We’ve introduced a new feature over at The Externalist: Presidential Election 2008. Many of the issues highlighted in the presidential campaigns are issues that contributors to The Externalist write about, so we’ve asked our contributors and other published writers to answer three or more questions directly related to the presidential elections. We’ll be posting their answers throughout October on The Externalist‘s blog. Thus far, answers have been posted by Kathie Giorgio and David Michael Wolach, both fiction writers whose work has appeared in The Externalist in the past.
Participants need not be contributors to the journal. If you are a published writer or poet, or know a published writer or poet, the questions and submission instructions are below. We want to hear from many voices and encourage everyone to get involved, to talk politics, even if that isn’t with us.
While the relevance of any particular rumor can be debated all day long, there’s no doubt that some of the rumors flying around about our presidential tickets are playing a huge role in people’s perception of the candidates. Because of that, the rumors are the first thing that we need to get straight in order to be informed voters and to speak with our neighbors in an informed manner. When we spread rumors, no matter which candidate we’re talking about and even if it helps us bring someone over to our way of thinking, we aren’t behaving like the adults we are and certainly not in the best interest of the country that we all love enough to feel so passionately about. On top of that, as soon as someone reads the truth about the rumor, we’re more likely to get folks to vote the opposite way we’d hoped because if you can’t believe one thing, why should you believe another?
I cannot believe the number of rumors that are guiding this election. I cannot believe the number of times I’ve heard or read things that are proven to be false, yet are said/written as though they are some irrevocable truth and should determine how we vote. A responsible voter should fact check everything they hear, read, or see on some TV ad. A great place to do this is www.factcheck.org, an award winning, nonpartisan public policy institute that researches rumors and posts a complete analysis of their factuality on the web site. Voting records are also public and appear on most state web sites, including budgets and often the public testimony/minutes of council meetings. Old newspaper articles are also good sources of information. I’ll post a list of the most commonly believed rumors and gossip, along with links to sources that can help unmuddle an amazingly muddled campaign, soon.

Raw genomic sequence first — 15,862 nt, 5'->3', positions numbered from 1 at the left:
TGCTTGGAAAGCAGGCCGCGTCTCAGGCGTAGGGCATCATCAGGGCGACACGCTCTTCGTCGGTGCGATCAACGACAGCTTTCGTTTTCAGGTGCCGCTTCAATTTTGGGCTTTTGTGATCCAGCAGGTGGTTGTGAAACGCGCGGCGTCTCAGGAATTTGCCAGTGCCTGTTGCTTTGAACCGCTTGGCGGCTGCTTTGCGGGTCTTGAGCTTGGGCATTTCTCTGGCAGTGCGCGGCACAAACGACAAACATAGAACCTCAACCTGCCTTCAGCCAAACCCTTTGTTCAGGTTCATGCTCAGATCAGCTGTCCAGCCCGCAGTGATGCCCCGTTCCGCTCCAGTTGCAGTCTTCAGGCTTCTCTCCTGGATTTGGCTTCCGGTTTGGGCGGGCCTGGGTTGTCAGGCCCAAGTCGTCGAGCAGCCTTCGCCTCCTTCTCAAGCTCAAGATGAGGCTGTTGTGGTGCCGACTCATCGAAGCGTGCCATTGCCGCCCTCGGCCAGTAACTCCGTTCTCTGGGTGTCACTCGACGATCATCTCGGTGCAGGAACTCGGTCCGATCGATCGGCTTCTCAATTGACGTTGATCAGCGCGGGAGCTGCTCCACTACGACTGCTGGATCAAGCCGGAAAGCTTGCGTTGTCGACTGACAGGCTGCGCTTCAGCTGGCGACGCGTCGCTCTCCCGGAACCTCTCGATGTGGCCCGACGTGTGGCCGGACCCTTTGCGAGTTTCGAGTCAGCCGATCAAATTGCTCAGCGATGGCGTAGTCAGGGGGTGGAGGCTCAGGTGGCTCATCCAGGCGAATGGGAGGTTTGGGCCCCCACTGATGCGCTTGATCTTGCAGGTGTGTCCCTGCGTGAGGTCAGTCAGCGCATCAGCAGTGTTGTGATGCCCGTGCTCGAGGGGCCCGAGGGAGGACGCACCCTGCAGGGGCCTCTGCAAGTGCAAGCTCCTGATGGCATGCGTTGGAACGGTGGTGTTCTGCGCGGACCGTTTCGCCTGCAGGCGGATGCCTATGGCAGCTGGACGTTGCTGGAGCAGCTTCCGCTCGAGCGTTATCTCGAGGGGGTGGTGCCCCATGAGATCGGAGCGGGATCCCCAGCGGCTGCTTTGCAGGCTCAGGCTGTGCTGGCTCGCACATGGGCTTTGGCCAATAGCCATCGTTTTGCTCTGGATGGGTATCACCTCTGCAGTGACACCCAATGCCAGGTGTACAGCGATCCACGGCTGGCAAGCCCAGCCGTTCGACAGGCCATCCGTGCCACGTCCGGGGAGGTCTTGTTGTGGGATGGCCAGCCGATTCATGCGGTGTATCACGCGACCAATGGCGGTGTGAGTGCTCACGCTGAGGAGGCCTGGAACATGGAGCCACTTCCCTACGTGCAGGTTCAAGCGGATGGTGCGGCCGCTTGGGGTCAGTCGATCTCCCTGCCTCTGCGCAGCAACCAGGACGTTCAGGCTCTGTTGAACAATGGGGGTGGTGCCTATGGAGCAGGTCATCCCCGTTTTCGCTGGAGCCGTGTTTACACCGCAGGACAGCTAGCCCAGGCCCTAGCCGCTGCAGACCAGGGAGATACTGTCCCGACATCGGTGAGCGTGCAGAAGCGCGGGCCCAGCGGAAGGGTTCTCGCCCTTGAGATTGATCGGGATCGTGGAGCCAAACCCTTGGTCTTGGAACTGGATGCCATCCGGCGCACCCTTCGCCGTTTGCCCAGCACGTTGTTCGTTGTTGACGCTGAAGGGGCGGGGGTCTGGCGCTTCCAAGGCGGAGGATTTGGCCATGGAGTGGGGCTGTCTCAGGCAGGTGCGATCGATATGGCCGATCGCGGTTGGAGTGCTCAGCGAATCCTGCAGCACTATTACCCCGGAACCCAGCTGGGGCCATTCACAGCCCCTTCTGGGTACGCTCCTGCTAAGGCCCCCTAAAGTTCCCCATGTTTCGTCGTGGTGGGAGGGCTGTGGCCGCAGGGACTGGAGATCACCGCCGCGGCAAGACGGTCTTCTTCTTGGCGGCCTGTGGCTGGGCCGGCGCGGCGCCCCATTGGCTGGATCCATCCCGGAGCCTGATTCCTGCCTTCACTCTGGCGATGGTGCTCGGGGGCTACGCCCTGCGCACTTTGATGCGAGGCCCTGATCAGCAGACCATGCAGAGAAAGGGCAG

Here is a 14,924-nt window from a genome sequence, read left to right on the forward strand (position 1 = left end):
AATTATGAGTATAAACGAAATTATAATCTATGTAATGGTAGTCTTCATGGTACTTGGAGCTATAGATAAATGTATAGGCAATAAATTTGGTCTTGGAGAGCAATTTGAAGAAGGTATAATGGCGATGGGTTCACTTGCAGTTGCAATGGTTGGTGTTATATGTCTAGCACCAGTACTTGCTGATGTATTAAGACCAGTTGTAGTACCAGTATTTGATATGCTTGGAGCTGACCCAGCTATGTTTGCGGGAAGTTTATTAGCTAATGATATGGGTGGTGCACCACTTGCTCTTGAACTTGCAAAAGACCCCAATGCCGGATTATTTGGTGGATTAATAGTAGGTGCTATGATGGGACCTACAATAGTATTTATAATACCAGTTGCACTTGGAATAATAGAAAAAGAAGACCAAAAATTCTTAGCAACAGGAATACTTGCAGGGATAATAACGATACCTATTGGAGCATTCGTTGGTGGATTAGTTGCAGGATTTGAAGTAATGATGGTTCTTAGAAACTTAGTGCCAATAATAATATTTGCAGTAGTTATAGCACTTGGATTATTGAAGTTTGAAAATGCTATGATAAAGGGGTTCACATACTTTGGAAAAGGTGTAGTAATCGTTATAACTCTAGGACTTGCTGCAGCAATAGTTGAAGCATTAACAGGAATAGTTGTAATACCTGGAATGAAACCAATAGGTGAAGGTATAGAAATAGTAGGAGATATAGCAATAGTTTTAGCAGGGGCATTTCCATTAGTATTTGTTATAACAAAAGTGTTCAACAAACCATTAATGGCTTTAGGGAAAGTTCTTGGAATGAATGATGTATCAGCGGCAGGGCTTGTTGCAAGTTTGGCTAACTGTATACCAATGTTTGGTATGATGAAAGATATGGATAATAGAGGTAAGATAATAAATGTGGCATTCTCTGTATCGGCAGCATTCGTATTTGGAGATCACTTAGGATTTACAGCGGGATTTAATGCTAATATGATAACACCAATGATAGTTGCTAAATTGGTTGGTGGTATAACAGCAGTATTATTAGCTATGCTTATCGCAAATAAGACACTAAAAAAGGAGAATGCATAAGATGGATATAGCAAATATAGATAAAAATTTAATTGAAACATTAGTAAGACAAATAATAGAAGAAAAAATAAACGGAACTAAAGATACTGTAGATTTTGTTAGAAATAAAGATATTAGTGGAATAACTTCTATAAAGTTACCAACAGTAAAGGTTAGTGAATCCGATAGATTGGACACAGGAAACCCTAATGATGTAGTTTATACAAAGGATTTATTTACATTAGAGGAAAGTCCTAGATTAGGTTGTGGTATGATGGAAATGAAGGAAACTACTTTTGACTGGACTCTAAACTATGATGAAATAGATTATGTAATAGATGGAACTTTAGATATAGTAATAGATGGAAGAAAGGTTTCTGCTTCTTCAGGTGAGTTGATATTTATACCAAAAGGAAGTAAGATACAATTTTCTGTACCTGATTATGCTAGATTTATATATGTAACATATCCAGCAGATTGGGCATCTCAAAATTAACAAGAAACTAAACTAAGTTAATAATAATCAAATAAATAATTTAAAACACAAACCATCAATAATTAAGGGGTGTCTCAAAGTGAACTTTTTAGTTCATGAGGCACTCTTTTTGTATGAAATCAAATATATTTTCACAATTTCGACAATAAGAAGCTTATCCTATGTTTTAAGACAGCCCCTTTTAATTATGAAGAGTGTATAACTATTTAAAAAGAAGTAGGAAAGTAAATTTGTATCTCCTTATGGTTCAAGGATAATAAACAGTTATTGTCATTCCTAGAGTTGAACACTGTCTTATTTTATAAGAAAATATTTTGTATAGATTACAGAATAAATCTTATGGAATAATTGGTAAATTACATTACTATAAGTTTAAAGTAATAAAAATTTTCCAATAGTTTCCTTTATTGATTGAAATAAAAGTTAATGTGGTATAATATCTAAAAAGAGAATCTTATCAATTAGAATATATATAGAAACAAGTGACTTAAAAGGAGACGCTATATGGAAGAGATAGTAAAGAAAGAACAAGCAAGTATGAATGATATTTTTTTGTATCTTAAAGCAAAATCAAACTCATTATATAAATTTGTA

I’ve never been a blog surfer. I’ve posted more stuff on my own blog in the last two weeks than the entire year it was up before. This election is too important to me to give up any opportunity for more information, or to pass that information along. Wading through fact and fiction is harder than ever and I have found more verifiable information reading blog comments than anywhere in the national media. There’s a lot of falsity out there, too, extremists on both sides. The single best blog I’ve found for intelligent, rational conversation is Mudflats, a blog that has received a lot of attention lately. If you haven’t checked it out, you should. Pay attention to the comments and click on the links within them. There is information we should all know and don’t. We have a responsibility to be informed voters.
Another blog that is getting a lot of attention: Women Against Sarah Palin. Again, read the letters women-and men-are sending to this project. It is heartening to know that there are still people out there, many people, that do not determine their vote on a single issue or a single perception that may or may not be true.
And finally, a YouTube Video highlighting McCain’s dirty and fraudulent advertising tactics.